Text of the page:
- print-and-play = a game that can be printed on paper and played.
- tabletop game = a physical game played around a table with friends. Examples: board games and card games.
- tabletop RPG = a physical game with rulebooks and guides where players role-play characters.
- tabletop utility = a utility application meant to help with or be used with tabletop games.
- tabletop materials = digital or print-and-play supplementary materials for other tabletop games. Examples: maps, premade characters, premade adventures
And a special note about license information because I know it could come up. Wizard's of the Coast, which owns the official Dungeons & Dragons product, has their own digital store for selling homemade supplementary materials. Their rule on this is that only materials published through their official store and sharing revenue with them can "tag" themselves and promote themselves using the label "D20". So that tag is strictly off the table, though you see it being used a lot when it shouldn't be. Similar is using the words "Dungeons and Dragons" or one of the other similar games that may be owned by a different publisher. That's why some tag their materials as "5e" which is short hand for 5th edition, but even that is a little on the line with how they specify their rules. "tabletop" is the safe tagging category, though it does encompass more than RPG games. I guess "tabletop" would be the genre category you mention.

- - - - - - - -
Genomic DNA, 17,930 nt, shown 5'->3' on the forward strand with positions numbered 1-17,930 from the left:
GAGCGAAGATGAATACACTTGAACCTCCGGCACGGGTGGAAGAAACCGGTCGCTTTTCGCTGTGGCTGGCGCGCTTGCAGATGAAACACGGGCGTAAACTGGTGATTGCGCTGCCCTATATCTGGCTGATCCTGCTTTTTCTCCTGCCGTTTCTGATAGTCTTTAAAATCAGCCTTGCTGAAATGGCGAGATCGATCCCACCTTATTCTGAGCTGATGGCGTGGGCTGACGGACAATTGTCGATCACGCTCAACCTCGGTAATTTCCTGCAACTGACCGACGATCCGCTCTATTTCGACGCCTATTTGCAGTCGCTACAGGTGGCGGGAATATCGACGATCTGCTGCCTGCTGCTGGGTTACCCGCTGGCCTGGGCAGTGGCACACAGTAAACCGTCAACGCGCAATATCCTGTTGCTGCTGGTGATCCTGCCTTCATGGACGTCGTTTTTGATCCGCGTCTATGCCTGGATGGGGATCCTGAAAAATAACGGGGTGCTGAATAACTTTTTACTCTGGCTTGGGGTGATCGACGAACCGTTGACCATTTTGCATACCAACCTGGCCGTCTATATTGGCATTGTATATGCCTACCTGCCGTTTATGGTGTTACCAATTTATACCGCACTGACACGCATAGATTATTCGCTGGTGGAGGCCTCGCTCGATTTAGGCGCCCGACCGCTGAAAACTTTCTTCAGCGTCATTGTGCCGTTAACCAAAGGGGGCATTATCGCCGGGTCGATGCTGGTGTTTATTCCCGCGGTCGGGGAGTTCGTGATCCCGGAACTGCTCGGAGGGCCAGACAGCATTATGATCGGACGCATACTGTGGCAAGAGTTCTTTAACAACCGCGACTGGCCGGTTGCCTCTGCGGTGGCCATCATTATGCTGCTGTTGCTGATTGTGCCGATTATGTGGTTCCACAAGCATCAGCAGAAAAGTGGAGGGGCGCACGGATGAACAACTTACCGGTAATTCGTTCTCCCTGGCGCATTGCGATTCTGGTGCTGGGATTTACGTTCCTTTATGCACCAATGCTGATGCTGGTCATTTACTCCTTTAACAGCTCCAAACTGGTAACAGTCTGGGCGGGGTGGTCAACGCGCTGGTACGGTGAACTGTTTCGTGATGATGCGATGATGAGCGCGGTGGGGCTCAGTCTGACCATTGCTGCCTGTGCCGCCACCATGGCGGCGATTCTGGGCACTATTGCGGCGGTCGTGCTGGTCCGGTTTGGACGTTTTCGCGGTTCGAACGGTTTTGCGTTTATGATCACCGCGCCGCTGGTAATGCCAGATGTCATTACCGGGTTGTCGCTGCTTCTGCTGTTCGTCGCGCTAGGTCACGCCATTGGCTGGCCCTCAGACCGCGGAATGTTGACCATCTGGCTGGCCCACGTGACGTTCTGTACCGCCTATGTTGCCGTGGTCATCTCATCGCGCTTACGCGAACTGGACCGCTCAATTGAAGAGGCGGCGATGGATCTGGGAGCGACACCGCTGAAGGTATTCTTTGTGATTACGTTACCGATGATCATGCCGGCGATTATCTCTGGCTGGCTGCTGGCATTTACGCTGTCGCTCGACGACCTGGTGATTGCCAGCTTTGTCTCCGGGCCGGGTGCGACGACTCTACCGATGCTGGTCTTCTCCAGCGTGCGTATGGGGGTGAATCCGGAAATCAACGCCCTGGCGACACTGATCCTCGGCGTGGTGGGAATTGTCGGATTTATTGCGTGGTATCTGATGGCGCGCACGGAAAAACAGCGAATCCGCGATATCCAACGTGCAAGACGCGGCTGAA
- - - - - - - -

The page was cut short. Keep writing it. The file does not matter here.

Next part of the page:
Maybe that is possible but it would be good if it were an official & obvious feature on the store page that the buyer understood. That would add a little incentive to buy games using this option early on.
My friend came up with this idea and I think it is excellent, so I am posting it here with his permission. This is an idea for a pricing model for games that I really think could work for indie games.